|The Most Valuable Global Brands: Google Tops Again|
|For the third year in a row, the search giant whose very name has been transformed into a verb, grabbed the top spot in a list of the top 100 most powerful global brands (PDF). Its brand value grew 30 percent since last year's report to surpass $86 billion. |
Market research firm Millward Brown Optimor produced the rankings based on interviews with more than a million consumers worldwide, as well as on financial data. The results show that "strong brands continue to outperform weak ones in terms of market share and share price during recessions," Millward Brown Optimor CEO Joanna Seddon said in a statement.
Microsoft, for the record, once again came in third, with a $70.9 billion brand value. (General Electric once again took second place, at $71.4 billion.)
The Most Valuable Global Brands: Google Tops Again [news.com]
The top ten are:
5. China Mobile
Hmm, what happened to all those giants of yore "whose very name has been transformed into a verb"? ;-)
Brand schmand... Let's talk about fertilizer:
|Potash stocks nourished by $400/tonne price hike [canadianpress.google.com] --representing a 230 per cent increase over the price in 2007... The jump in the share price valued the company at $62.7 billion, way ahead of Royal Bank of Canada as the country's second most valuable company. |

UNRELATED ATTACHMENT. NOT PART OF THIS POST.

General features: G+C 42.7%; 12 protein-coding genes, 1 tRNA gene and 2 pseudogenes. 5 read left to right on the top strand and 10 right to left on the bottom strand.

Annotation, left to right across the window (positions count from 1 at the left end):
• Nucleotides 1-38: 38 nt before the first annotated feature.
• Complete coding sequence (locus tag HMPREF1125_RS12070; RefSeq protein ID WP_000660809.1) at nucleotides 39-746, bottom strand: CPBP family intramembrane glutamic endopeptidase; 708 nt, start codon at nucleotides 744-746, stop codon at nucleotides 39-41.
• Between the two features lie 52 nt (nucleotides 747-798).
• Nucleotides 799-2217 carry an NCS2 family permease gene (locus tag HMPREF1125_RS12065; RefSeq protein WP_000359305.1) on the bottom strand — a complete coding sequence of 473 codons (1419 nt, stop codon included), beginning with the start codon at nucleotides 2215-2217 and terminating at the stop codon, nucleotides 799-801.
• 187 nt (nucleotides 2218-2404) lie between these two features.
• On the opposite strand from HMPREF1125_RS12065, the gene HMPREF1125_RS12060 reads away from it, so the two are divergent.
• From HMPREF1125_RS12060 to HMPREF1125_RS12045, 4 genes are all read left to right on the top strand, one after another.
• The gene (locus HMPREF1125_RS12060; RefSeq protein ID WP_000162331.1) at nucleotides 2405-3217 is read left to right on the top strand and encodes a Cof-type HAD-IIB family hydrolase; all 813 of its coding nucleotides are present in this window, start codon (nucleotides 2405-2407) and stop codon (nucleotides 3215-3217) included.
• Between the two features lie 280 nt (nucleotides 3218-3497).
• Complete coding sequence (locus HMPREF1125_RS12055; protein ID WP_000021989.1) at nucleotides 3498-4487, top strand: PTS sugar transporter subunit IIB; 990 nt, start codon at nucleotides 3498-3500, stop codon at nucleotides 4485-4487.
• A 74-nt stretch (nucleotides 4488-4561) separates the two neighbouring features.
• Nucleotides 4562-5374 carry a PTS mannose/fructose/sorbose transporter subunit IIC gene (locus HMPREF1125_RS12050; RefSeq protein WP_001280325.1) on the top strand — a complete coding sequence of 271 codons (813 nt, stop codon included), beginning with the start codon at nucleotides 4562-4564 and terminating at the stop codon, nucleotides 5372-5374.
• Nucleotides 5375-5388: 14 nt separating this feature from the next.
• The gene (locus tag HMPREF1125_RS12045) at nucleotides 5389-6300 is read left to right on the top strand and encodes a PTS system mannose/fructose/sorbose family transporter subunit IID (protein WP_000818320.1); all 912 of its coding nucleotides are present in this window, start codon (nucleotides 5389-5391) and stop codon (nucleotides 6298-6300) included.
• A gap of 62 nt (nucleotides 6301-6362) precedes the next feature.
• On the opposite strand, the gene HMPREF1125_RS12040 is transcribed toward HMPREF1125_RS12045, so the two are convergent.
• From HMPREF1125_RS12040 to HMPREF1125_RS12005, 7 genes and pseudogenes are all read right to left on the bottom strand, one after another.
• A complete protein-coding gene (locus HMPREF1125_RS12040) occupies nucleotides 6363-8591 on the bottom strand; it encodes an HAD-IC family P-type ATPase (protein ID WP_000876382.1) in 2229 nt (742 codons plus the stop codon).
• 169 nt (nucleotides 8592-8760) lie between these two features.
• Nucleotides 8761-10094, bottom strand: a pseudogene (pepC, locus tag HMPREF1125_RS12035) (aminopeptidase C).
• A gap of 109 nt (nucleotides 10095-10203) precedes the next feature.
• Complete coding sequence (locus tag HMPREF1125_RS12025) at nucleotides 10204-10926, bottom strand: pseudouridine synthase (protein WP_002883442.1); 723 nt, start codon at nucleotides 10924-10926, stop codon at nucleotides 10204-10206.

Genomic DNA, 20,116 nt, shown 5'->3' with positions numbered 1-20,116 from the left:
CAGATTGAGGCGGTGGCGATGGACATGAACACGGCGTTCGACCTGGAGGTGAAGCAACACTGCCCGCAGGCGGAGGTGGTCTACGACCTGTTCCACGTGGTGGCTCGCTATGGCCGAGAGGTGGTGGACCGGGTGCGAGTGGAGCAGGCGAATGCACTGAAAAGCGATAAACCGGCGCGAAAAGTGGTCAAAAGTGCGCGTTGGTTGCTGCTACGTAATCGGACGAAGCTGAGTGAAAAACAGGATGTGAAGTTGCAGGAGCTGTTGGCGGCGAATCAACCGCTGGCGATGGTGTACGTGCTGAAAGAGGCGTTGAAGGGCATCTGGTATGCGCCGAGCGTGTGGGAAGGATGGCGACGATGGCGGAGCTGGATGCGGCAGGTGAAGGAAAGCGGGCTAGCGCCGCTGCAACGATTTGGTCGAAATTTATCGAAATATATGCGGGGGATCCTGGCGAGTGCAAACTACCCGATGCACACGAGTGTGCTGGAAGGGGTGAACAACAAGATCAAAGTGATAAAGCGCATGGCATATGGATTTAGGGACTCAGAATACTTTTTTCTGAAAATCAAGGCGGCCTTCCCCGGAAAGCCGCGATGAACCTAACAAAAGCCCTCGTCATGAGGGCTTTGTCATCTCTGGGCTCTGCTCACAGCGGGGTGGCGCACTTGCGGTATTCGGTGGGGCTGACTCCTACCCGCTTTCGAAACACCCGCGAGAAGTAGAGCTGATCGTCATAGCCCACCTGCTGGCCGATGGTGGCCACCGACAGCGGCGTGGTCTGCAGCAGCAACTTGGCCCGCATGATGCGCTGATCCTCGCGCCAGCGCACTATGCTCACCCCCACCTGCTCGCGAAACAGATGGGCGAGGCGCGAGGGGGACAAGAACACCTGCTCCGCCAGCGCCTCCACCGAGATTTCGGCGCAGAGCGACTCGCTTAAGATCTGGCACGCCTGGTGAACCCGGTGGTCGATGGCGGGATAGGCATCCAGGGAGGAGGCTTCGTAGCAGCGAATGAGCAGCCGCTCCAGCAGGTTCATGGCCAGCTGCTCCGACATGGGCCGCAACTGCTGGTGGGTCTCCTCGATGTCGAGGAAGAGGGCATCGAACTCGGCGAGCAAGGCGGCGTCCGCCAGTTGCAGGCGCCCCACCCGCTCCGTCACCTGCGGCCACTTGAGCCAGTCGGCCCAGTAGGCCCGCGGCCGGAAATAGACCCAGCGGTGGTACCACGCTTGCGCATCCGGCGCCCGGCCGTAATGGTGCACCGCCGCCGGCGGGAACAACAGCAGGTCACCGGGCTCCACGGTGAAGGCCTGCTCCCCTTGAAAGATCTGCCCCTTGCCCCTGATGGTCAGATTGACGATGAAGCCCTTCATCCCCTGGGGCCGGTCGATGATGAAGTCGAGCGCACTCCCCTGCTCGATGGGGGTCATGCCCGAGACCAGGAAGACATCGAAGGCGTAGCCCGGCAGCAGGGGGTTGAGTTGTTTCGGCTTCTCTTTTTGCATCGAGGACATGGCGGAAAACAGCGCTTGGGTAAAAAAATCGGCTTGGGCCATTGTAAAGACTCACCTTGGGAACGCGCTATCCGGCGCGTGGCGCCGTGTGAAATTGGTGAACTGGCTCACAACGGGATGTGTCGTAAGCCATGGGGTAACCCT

|Potash the new crude [canada.com] -- Chinese agency agrees to hike price by $400 US a tonne... farmers working to meet world food and fuel demand... global tastes are turning to protein-rich diets... |
and global inflation...
edit: clarified 230% price increase of potash, not stock
[edited by: Tourz at 9:07 pm (utc) on April 21, 2008]
Only surprise here is, excuse me, Marlboro?
General Electric and China Mobile
no auto makers? GM? Hmm
I'm sorry - I've just been reading the actual press release and there's no mention of the survey sample base either numerically or geographically. Even the complete report is vague at best.
What is obvious is that the company, who "...help clients identify and realize the business opportunities that valuable brands offer", have services to push in China and Asia as a whole, hence the "surprising" inclusions of a telecomms co surely unknown to most of the west, and a cigarette brand whose idolic status in this half of the east/west axis died out with the last Marlboro man [en.wikipedia.org]!
Of course, the point of any press release or survey is to "make the news" and attract attention, and that they've certainly achieved. Vague explanations of survey metrics doesn't do them any favours though...
Cynical Syzygy ;-)
[edited by: Syzygy at 7:13 pm (utc) on April 23, 2008]